If your application is successful you should be able to collect your visa from the German embassy or consulate you applied to. You can then use it to enter Germany and register as a resident.
If your application is unsuccessful you will be notified but will not be able to enter Germany for the time being. Depending on the reason for your visa rejection, you may be able to apply again (but will normally have to pay an additional fee to do so).
Your visa will allow you to enter Germany to begin your Masters (or prepare for your application). However, it will only allow you to remain in the country for three months.
To stay for longer (and complete a full two-year German Masters degree) you will need to register with the local authorities and obtain a residence permit.
Students of all nationalities should visit their local Resident Registration Office (Bürgeramt / Bürgerbüro ) within one week of arriving in Germany.
Here you will receive a document called a Meldebestätigung which confirms that you are living legally in the local area. To obtain this you will need to present:
Once you have your Meldebestätigung you can use it to gain a residence permit. How you do this depends on your nationality and visa status.
If you're a student from another EU country, an EEA country (Iceland, Liechtenstein and Norway) or Switzerland, you won't need to make a separate application for your residence permit. Instead, you can collect it from the Resident Registration Office, once you have registered.
In some cases you may be asked to present your European Health Insurance Card (EHIC) or provide evidence of financial resources (such as a bank statement, scholarship or other means covered above).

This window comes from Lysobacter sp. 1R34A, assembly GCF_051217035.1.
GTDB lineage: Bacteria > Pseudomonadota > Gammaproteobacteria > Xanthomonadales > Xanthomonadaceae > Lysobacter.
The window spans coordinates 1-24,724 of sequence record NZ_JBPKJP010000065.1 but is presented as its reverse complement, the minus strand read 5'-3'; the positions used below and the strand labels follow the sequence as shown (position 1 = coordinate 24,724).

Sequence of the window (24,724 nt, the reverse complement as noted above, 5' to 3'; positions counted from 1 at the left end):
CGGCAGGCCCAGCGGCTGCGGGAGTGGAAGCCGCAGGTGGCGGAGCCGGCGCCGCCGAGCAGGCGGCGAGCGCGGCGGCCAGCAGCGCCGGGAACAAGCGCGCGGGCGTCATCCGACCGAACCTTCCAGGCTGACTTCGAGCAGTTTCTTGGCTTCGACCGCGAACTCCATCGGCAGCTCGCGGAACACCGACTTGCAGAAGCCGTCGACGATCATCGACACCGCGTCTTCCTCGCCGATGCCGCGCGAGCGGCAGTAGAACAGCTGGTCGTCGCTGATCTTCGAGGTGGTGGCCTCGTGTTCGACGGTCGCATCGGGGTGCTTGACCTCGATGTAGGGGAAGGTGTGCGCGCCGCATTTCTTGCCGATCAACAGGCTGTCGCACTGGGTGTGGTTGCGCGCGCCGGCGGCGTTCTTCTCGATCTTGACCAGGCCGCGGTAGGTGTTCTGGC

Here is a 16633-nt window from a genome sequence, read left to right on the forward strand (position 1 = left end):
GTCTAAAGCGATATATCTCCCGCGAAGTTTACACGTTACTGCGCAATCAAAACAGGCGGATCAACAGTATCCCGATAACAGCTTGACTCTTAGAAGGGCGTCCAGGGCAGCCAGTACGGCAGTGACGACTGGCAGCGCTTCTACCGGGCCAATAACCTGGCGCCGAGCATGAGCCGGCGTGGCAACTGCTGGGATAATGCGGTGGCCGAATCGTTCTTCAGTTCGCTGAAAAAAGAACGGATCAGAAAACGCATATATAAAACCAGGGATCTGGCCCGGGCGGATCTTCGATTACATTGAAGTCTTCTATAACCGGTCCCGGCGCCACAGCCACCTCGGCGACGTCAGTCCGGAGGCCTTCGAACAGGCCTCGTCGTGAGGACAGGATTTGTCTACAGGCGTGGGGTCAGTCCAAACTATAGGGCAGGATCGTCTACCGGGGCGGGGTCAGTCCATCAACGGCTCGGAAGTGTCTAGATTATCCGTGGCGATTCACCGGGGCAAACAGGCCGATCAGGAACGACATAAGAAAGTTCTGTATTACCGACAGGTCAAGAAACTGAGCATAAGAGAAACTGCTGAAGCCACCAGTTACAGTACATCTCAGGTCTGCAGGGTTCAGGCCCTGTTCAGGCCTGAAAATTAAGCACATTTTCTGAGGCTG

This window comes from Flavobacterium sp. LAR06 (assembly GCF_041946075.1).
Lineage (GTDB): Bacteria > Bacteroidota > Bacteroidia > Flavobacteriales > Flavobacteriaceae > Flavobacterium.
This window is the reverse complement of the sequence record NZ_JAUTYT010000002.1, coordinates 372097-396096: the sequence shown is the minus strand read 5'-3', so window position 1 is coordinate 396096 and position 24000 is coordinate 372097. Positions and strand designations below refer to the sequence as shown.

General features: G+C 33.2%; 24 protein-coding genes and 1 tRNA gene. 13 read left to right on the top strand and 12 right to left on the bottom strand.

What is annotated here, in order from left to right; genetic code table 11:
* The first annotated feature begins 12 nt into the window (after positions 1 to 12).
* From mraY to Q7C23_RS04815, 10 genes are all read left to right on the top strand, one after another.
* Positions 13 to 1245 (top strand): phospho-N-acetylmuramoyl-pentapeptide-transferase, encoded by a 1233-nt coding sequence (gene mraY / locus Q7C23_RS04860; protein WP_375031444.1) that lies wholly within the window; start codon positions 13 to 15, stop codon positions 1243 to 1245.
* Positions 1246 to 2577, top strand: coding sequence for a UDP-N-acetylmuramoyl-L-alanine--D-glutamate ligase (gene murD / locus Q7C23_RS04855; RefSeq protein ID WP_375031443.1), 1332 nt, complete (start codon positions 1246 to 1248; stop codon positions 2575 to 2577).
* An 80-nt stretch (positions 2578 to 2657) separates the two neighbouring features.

Students from outside the EU, EEA and Switzerland will need to go to a separate Alien Registration Office (Ausländerbehörde) to apply for their residence permit.
You must do this in person before your visa expires (usually within three months of being issued) and will be required to present the following:
You should already have some of these materials, having used them to apply for your visa. Others should be available from your university, or given to you at the Resident Registration Office.
The fee for a residence permit application is normally €110.
Your German residence permit will be valid for up to two years. This should be long enough to complete a Masters degree, but can potentially be extended if your circumstances require (and you are making satisfactory progress with your course).
All students are entitled to carry out some employment whilst studying for a Masters (or other degree) in Germany. Opportunities also exist to extend your residence permit and work in Germany after you graduate.
The number of hours you can work (and the permit required) will depend on your nationality and visa status:
Some work you do for (or at) your university may be exempted from these restrictions. Check with your international office to be sure.
It's common for students at German universities to work on and around their campuses, taking up part-time employment in coffee shops, bars, professional services and similar.
You can usually find these jobs advertised by your university or its student union (Studentenwerk). Bear in mind that some knowledge of German will probably be helpful (or required) for most jobs.
As a postgraduate you may also be able to get involved with more senior work for your university. Student Assistants (Hilfswissenschaftler) or Graduate Assistants (Wissenschaftliche Hilfskraft) fulfil various roles, including teaching, mentoring, working in library services or assisting university staff with research tasks.
Germany is an excellent place to begin a career, with a range of employers in science, engineering and other fields. As a Masters graduate you'll be well placed to take advantage of these and could benefit from generous post-study work opportunities.
Your right to work in Germany after graduating depends on your nationality:
Remember that German-language proficiency will be necessary for most jobs in Germany - even if it isn't a requirement for your Masters.
Our guides explain Masters study and student life in Germany. We've also looked in detail at postgraduate fees and funding and current German university rankings. Finally, don't forget that you can search for a Masters in Germany right here on FindAMasters.com.
Last updated - 19/11/2018